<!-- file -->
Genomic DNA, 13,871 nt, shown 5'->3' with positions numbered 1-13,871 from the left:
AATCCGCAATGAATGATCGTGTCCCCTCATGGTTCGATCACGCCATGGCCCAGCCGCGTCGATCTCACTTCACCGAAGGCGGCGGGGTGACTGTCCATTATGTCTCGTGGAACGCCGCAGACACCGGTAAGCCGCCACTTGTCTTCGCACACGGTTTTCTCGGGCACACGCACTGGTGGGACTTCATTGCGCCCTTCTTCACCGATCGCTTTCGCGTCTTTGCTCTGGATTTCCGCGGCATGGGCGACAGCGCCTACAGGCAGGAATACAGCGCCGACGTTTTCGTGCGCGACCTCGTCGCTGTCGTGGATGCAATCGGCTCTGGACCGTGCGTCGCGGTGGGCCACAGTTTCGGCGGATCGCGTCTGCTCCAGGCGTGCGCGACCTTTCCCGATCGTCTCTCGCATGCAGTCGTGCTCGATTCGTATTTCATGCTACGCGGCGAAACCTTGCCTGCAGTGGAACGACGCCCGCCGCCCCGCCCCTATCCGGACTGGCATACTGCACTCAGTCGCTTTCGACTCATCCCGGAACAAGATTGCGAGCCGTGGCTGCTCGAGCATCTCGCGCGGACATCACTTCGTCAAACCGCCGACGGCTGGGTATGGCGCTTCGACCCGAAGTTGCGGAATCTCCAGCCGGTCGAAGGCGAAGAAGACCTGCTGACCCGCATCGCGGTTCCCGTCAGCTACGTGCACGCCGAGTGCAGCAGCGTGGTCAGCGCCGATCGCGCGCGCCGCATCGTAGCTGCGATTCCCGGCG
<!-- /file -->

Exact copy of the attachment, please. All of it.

Genomic DNA, 13,871 nt, shown 5'->3' with positions numbered 1-13,871 from the left:
AATCCGCAATGAATGATCGTGTCCCCTCATGGTTCGATCACGCCATGGCCCAGCCGCGTCGATCTCACTTCACCGAAGGCGGCGGGGTGACTGTCCATTATGTCTCGTGGAACGCCGCAGACACCGGTAAGCCGCCACTTGTCTTCGCACACGGTTTTCTCGGGCACACGCACTGGTGGGACTTCATTGCGCCCTTCTTCACCGATCGCTTTCGCGTCTTTGCTCTGGATTTCCGCGGCATGGGCGACAGCGCCTACAGGCAGGAATACAGCGCCGACGTTTTCGTGCGCGACCTCGTCGCTGTCGTGGATGCAATCGGCTCTGGACCGTGCGTCGCGGTGGGCCACAGTTTCGGCGGATCGCGTCTGCTCCAGGCGTGCGCGACCTTTCCCGATCGTCTCTCGCATGCAGTCGTGCTCGATTCGTATTTCATGCTACGCGGCGAAACCTTGCCTGCAGTGGAACGACGCCCGCCGCCCCGCCCCTATCCGGACTGGCATACTGCACTCAGTCGCTTTCGACTCATCCCGGAACAAGATTGCGAGCCGTGGCTGCTCGAGCATCTCGCGCGGACATCACTTCGTCAAACCGCCGACGGCTGGGTATGGCGCTTCGACCCGAAGTTGCGGAATCTCCAGCCGGTCGAAGGCGAAGAAGACCTGCTGACCCGCATCGCGGTTCCCGTCAGCTACGTGCACGCCGAGTGCAGCAGCGTGGTCAGCGCCGATCGCGCGCGCCGCATCGTAGCTGCGATTCCCGGCG